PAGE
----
“At this level of the market, there’s no limit. We’ve only been up and running for a few months, but we’re in the fortunate position of having to turn down jobs. We can do it anywhere, to any kind of vehicle on earth and deliver anywhere on earth. It’s a global design push.”
Or, in American terms, an air-sea-land version of Pimp My Ride. Garage Italia’s splashy debut was at this March’s auto show in Geneva, where Elkann and his 15 core designer-builders chose to deliver a hilariously elegant Fiat 500, the recently redesigned iconic Fiat “bug” of the late ’50s and early ’60s. The Turin factory had tweaked it into a very sleek, handy, mid-range urban gadabout, much as BMW tweaked the Austin Mini. In Geneva, Elkann presented it with his customary brio as the ‘Black Tie’ Fiat 500X, with tuxedo fabrics, cashmere and leather trim, and excellent black-on-black-striped “wrap paint”. Which is something nobody expected in the mid-range. That was his point.
As for his press clips, good, bad and indifferent, he’s had a selection of them printed as wallpaper, with which he has lined the hall leading to his door. Taken together, the wallpaper and the tapirs are a celebratory act of defiance: You think you’ve caught me, but there’s no way you will—so bring it.
But it’s important to know that there’s a larger, more legitimate historical reason for the unending attention of the Italian press. It is that—in Italy, metaphorically speaking—Elkann is descended from God. There were not many titans of industry in 19th-century Italy—there was certainly no automotive industry in southern Europe at all—as Giovanni Agnelli, Elkann’s great-great grandfather, invested in and then later became chairman of Fiat. If we add Elkann’s eternally stylish 20th-century grandfather Gianni—who ruled Turin for decades—in the Agnellis we have the family that, above all others, brought Italy into the modern age. In Elkann, then, we have a pure industrial deity who is just now realising his own powers.
We take a quick ride around the corner on an errand in his throaty Garage Italia-customised Maserati—kitted out with a silver-grey pin-striped paint job and black worsted wool pinstripe uphol- stery. We decide to walk back. Walking is complicated for Elkann right now, because, in line with the theory of velocity in his life, he’s more than a little stiff from that motorcycle crash a few months ago. He just recently got off his canes, so there’s a bit of a limp left.
“I have to be a little careful,” he admits.
He once hilariously described himself as a “French Turinese Neapolitan Catholic Jew born in New York”, and he is all of that. But he bears the aquiline profile and the swift, careless sartorial perfection of his legendary grandfather Gianni. Elkann’s visage is the DNA image of his forebears. All of Italy recognises this nose, these eyes, the silhouette of this face.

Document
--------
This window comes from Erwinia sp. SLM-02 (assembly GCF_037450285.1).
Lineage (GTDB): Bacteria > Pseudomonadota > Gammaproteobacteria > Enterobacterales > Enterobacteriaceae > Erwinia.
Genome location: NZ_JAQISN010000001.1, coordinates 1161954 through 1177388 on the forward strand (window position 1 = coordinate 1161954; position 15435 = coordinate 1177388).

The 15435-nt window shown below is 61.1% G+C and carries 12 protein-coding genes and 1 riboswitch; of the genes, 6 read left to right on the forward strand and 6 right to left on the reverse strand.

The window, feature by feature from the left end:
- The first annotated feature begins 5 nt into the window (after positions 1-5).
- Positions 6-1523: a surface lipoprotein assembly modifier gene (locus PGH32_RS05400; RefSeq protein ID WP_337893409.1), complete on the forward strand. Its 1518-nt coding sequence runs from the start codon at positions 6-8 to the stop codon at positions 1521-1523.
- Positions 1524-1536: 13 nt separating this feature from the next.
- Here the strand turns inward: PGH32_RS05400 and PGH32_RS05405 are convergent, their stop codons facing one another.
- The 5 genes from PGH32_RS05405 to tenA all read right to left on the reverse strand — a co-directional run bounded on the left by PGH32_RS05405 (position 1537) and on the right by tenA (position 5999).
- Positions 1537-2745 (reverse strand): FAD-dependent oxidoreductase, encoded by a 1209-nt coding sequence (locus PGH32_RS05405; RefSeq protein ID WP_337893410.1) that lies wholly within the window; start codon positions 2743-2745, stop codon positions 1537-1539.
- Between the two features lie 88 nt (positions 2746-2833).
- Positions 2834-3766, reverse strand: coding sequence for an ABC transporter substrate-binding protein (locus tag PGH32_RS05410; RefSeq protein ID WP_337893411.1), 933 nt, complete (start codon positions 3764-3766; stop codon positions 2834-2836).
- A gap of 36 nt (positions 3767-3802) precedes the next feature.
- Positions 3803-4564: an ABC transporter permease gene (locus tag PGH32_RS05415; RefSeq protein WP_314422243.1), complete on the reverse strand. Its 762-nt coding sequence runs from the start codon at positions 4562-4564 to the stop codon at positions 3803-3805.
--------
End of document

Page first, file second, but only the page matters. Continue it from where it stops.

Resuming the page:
Milan’s business morning is fully underway as we undertake our walk—against us in the sidewalk crush come two well-splattered painters, in their white overalls, on a coffee and cigarette break.
“Ciao, Lapo,” they say, with not a little familiarity behind it.
“Ciao,” he says, “how are you, gentlemen?” Fifty paces farther, two imposing carabinieri. “Ciao, Lapo,” they say.
If he kept walking, he’d be greeting tutti di Milano in this old, familiar, 19th-century manner. It’s a great testament to his hometown role and to the public recognition that this is indisputably Elkann’s patch of earth. However, mosaically extravagant his life is, it’s their country and its industrial history that the police and painters address as they are moved to acknowledge him.
“So, you were born in New York,” I say to him as we round the corner to his office.
“Yes,” he volleys quickly, “but I’m Italian.” As he strides up to the bar in the cafe downstairs from his office, Elkann, ever the gentlemanly host, asks, “Care for a sandwich? I think we could all use a little something. Let’s order up a few.”
Back upstairs with our panini, downing more espresso, Elkann is moved to add the grace note. “I don’t deny my inheritance,” he says. “I don’t deny the luxury and the opportunity I’ve had to see beauty, to seek beauty or to learn from people. But there’s a mo- ment in life when it is time to make your life, to work on the things that you want to work at. The reality is that I couldn’t do all that I wanted to do in the family company, so I decided to do the things that I want to do on my own. This is just the beginning,” he says, pausing to click the cap of his pen.
“I’m not someone who likes to stop.”